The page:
Eye on Boise: Labrador mum on Boehner vote abstention
BOISE – Idaho Rep. Raul Labrador not only abstained from the vote to re-elect John Boehner as speaker of the U.S. House, he collected a vote himself for the post.
Ohio GOP Rep. Justin Amash, who’s at odds with his party leadership and recently was stripped of his committee assignments, sent out this tweet about his decision to vote for Labrador instead of Boehner: “Proud 2 vote 4 @raul_labrador 4 Spkr. Raul would defend liberty & work honestly w/Ds on debt reduction. We must act now 4 sake of next gen.”
Only 12 House Republicans didn’t support Boehner’s re-election bid as speaker; he won with 220 votes, six more than were required. Labrador had no comment about why he abstained. “He’s not saying anything,” spokesman Phil Hardy said.
Idaho gets nod for exchange
Idaho Gov. Butch Otter was notified late last week that the U.S. Department of Health and Human Services has “conditionally approved” Idaho’s plan to operate a state-based health insurance exchange.
“We commend Idaho for taking this important step towards providing affordable health insurance for consumers,” HHS Secretary Kathleen Sibelius wrote in a letter to Otter on Thursday. “Congratulations on reaching this milestone on the path to establishing an exchange for the people of Idaho.”
Jon Hanian, Otter’s press secretary, said: “It shows that despite an extremely difficult timeline, staff did a pretty good job of pulling all the various required components together. If we get approval from the Legislature, then we have HHS’ approval to go ahead and move forward with the plans we submitted. … It means that we’d eventually probably have their full approval for running it on our own, which is what the governor identified as the reason we’re doing this.”
Otter convened a working group that studied the issue for months before overwhelmingly recommending that Idaho opt for a state-based exchange to enable residents to shop for health insurance plans and access government subsidies rather than let the federal government run Idaho’s exchange. The exchanges are required under the national health care reform law, which also requires that people purchase insurance. Idaho had been exploring the exchange idea well before the law passed.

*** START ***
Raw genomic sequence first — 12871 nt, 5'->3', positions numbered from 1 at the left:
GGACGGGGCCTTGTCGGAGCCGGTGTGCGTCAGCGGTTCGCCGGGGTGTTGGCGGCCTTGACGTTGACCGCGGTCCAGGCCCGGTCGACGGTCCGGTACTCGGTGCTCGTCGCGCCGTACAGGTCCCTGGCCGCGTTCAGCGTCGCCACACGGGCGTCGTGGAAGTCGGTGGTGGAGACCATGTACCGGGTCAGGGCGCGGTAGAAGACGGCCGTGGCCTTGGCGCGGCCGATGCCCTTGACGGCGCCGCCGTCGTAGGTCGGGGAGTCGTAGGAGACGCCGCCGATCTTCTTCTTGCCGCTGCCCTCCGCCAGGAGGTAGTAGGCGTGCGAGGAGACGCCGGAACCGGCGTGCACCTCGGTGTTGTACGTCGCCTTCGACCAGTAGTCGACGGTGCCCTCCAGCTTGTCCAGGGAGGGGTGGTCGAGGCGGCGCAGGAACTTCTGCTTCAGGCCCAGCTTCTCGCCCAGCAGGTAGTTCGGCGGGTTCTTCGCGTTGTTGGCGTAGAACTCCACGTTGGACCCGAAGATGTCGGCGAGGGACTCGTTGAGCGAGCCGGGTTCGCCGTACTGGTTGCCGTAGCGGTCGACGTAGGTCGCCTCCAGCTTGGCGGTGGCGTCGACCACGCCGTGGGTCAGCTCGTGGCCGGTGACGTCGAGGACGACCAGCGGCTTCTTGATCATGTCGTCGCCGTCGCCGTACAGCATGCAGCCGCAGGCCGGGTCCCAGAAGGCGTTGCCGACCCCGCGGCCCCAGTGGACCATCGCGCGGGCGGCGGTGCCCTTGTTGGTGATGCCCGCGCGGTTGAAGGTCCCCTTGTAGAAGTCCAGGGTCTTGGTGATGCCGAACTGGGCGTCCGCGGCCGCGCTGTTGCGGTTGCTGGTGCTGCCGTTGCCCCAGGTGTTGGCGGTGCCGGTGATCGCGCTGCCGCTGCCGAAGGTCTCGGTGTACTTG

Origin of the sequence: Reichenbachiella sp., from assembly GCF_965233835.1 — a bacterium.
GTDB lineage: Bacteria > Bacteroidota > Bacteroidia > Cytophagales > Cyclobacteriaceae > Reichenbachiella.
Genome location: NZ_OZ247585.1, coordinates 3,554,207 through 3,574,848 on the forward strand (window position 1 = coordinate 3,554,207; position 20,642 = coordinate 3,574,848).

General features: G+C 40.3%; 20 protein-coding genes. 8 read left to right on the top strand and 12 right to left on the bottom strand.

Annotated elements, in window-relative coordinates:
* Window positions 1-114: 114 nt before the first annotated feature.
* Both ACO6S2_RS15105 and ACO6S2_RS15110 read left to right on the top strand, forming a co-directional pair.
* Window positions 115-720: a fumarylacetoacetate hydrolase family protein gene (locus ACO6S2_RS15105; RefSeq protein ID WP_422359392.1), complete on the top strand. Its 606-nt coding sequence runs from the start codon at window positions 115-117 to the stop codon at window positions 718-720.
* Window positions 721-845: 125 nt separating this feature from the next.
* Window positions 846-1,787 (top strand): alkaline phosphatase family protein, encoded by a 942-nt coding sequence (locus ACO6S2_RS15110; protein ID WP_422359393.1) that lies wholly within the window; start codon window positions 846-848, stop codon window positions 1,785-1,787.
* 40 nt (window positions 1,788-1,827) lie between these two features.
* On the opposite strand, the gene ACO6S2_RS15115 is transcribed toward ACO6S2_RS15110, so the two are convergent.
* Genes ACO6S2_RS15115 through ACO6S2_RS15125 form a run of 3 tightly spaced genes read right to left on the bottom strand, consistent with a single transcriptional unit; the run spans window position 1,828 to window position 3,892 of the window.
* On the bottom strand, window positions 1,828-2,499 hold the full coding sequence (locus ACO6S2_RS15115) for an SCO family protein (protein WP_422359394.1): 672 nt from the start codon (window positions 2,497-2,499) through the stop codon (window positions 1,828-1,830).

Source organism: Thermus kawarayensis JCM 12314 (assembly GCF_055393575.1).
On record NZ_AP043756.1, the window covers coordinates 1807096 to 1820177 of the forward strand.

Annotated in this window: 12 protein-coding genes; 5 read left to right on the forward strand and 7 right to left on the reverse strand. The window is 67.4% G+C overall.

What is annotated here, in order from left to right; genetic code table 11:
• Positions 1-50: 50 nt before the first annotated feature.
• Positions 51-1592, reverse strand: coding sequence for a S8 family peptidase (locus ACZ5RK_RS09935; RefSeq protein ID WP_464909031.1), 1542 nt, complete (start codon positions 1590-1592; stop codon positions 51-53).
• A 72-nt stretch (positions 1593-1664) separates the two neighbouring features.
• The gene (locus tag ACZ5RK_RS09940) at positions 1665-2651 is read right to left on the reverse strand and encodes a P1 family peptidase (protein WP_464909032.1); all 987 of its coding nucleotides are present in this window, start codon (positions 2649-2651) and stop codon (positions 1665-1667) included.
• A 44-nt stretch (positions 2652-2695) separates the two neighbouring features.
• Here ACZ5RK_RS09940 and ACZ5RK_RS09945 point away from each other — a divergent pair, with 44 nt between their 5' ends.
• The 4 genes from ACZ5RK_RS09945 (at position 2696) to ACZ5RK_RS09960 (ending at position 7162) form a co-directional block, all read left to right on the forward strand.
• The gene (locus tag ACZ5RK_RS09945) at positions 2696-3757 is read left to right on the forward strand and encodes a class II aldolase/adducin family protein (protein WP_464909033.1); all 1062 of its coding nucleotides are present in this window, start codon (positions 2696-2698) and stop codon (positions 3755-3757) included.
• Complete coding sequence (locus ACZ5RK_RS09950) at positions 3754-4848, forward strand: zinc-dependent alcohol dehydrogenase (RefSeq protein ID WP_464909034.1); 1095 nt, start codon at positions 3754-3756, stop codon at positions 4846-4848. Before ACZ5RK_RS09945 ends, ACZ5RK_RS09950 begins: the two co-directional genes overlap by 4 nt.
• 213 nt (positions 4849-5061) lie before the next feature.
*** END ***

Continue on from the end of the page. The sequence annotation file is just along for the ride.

Nineteen states and the District of Columbia have now been conditionally approved to partially or fully run their own exchanges.
Growth to be same as 2012
Bob Maynard, chief investment officer for the Public Employee Retirement System of Idaho, told lawmakers on the joint Economic Outlook and Revenue Projection Committee that the coming year’s economy is widely expected to be similar to this past year: “Subdued and stumbling growth, good equity markets, flat bond markets.”
He said, “2012 was pretty close to forecast. Basically the world economies muddled through. … Next year is expected to be more of the same.” For example, he said, in 2012 the S&P 500 was up 15 percent, compared to an expected 12 percent. “That’s pretty much a bull’s-eye given the pessimism of last year,” Maynard said. “Markets again expect about 12 percent equity yields and flat bond markets.” He added, “Right now, bonds are tremendously unattractive.”
Maynard said, “The capital markets run off of expectations, not current conditions. And the current economic expectations are moderate.”
He was among an array of economic experts and business representatives addressing the joint legislative panel Thursday and Friday, as lawmakers begin mulling where to set the revenue estimate on which the state budget for next year will be based. The panel, co-chaired this year by Sen. Shawn Keough, R-Sandpoint, will reconvene Thursday to finalize its report to the Legislature.
‘Worse than no deal at all’
Three-fourths of Idaho’s congressional delegation voted in favor of the last-minute compromise bill to avoid the so-called “fiscal cliff,” with just Labrador voting no. Labrador said, “This was a difficult vote, but as far as I am concerned the Biden-McConnell deal is worse than no deal at all.”
2nd District Rep. Mike Simpson joined the majority in supporting the bill. “While I remain a strong proponent of a more comprehensive approach to solving our nation’s long-term fiscal crisis, this bill is a critical piece of legislation that lowers taxes for nearly every taxpayer,” Simpson said.
Idaho Sens. Mike Crapo and Jim Risch both voted in favor of the measure, saying it protects 99 percent of Idahoans from a tax increase and was “a victory for working Idahoans.”
The bill passed the Senate on an 89-8 vote just after 2 a.m. on New Year’s Day; it passed the House 257-167 around 11 p.m. that day.